- Convert the string representation into a series of braille sequences
- Display that sequences one at a time
I’m going to run through how BrailleBox was built, we’ll look at some basic setup points also for Android Things projects but won’t go too into depth as it’s a bit out of focus for this article 🙂
Add the Android Things Dependancy
To begin with, you’ll need to add the dependancy for the Android Things support library to your project. This gives you access to Android Things related APIs that aren’t a part of the standard Android SDK.
Set a Home activity
After creating the activity that will be used for the home activity, you’ll need to declare this as the launcher activity for the android things project. This means that when the device is booted, this activity will be launched by default.
This is a great addition for Android Things as it allows us to build screen-less devices and easily launch our application upon boot 🙂
Configuring GPIO pins
We previously looked at the solenoid components and GPIO that I used to display braille characters. In order to use these GPIO ports, we need to configure them for use. In BrailleBox we do this when launching the application — we begin by open the GPIO pins using the pin numbers for the raspberry pi — we keep the numbers for these in the BoardDefaults class so that if we’re using another board it’s easy to switch these around.
Note: When it comes to GPIO pins, the reference for the pin you are wishing to communicate with depends on the hardware board that you’re using. It’s good practice to create a BoardDefaults class so that you’re able to easily support different board types. For BrailleBox I’ve only filled in the GPIO pin ids for the Raspberry pi 3 as that’s all I have access to, but it will be simple to extend on this in future.
If you look in the GpioHelper class, you’ll see that there’s a openSolenoidGpioPins() method that is used to configure the pins and store them in a List so that we can access them as and when we need.
Within the configureGpioPin() method we’re doing what it says on the tin, configuring the pin ready for use. Here we do several things in the process:
- Use the PeripheralManagerService class to open the given GPIO pin
- Use the setDirection() method to set the pin as an output pin, also stating that it’s initial state to low
- Use the setActiveType() method to state that setting the pins value to true is equivalent to setting a high voltage
At this point out GPIO pins are all configured and ready to use when we wish to set values to them. But before we can do any of that we need to fetch an article from the api. When we receive a response back, we have an instance of a news article that we need to display in braille. When we have this instance, we take the title and description of the article and map it to it’s braille representation using a BrailleMapper class. This class essentially takes a given string and converts it to list of Braille representations that we can return and display on our solenoids.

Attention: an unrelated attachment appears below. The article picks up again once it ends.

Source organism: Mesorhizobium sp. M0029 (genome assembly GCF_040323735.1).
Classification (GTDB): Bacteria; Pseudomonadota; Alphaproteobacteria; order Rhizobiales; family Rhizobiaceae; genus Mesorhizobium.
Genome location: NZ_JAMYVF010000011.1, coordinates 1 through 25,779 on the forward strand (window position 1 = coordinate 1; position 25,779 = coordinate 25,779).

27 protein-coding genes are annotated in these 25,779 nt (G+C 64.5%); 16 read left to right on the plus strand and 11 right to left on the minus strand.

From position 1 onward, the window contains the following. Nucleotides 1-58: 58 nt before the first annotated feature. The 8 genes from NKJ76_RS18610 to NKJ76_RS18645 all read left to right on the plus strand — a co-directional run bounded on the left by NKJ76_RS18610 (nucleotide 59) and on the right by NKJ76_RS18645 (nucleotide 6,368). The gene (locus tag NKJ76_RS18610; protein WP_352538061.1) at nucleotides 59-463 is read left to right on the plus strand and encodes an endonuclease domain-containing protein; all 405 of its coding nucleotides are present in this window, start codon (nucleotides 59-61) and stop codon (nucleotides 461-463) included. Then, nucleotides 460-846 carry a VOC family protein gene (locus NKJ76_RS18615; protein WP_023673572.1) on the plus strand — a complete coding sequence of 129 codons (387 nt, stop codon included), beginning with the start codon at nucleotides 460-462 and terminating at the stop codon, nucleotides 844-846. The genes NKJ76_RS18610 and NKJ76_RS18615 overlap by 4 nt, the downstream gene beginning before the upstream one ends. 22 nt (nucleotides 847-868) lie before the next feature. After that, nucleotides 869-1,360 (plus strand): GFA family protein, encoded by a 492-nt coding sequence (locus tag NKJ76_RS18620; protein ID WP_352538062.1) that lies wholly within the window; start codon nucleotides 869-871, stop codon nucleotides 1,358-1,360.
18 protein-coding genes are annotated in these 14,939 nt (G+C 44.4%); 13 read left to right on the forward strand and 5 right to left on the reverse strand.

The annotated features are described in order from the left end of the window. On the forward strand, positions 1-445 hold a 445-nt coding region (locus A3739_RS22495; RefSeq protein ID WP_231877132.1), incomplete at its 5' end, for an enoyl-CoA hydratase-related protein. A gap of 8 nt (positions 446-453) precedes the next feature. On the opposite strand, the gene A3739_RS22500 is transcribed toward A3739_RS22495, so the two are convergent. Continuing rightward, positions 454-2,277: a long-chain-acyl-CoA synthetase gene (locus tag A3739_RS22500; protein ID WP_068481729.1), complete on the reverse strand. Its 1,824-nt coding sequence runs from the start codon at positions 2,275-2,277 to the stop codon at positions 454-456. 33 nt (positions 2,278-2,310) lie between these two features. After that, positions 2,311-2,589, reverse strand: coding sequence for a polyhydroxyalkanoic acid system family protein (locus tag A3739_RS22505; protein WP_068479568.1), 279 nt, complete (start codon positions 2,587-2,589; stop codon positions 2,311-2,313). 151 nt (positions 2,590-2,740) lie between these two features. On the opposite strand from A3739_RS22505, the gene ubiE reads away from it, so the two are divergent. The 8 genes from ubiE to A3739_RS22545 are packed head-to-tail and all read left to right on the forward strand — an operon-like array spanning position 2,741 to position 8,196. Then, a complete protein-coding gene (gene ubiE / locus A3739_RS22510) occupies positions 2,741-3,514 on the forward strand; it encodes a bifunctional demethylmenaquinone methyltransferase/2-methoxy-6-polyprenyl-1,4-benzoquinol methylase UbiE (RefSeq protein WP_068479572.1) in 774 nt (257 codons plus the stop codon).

We begin by calling mapFromWords(), in this method we simply loop through each letter in our given string and create a Braille representation for each one. You can see here that we also add a space representation here on line 5, just to keep our sentences readable 🙂
Then once we have a complete set of Braille representations for our given strings, we pass each one (with a delay using Observable.interval()) back to our activity. When we receive back a Braille representation, we loop through the solenoids and set each corresponding GPIO pin to the corresponding GPIO value. This allows us to recreate the representation for letters in braille using the solenoids to do so.
You’ll notice that each Braille representation looks like this:
A(‘a’, “100000”), B(‘b’, “101000”)
So whilst we’re storing each representation as its true braille value (e.g. “100000" for ‘a’), the solenoids that I’m using (because they’re cheaper 😄) are sticking up (low current) by default, you basically use a current to give them a HIGH value which then pops the solenoid down. Because of this, we need to flip the real braille representation so that the solenoids I’m using can display it correctly. So ‘a’ would go from “100000” to “011111” and ‘b’ would go from “101000” to “010111” and so on. You can get solenoids that have a default state of starting ‘down’ and using a current to pop them up, but for a prototype it didn’t make too much sense to spend the extra money.
And that’s pretty much it in terms of showing the braille representations of strings using the solenoid components. Other than that, a Button listener is used to detect when the push button is pressed (to fetch a news article) and I reset the solenoids every time a news article is requested.
Listening for the Button press
In order to use the push button that was shown in the circuit, we need to use a driver from the contrib-drivers repository. We can add this dependancy to our project as below:
Once added, we can simply configure the GPIO pin (similar to how we did with our solenoids) so that we are able to listen for button presses within our application.
In line 3 above, you’ll note that we create a new Button instance by retrieving the Button GPIO pin from our BoardDefaults class, as well as passing in the state for which the Button is classed as pressed. Here we declare that the button is in a pressed state when
Whilst this is currently just a prototype it does what it needs to do, it’s not the prettiest looking thing but remember you shouldn’t judge a book by its cover ❤️ (that’s my excuse anyway).
It was pretty fun to build a screen-less project, there was quite little code involved and I haven’t toyed around with DIY for a while so this made a nice change — I encourage you to try and build some hardware 😃
I’d love to hear any questions or advice on Android Things, whether related to this project or not! Feel free to tweet me on the account below: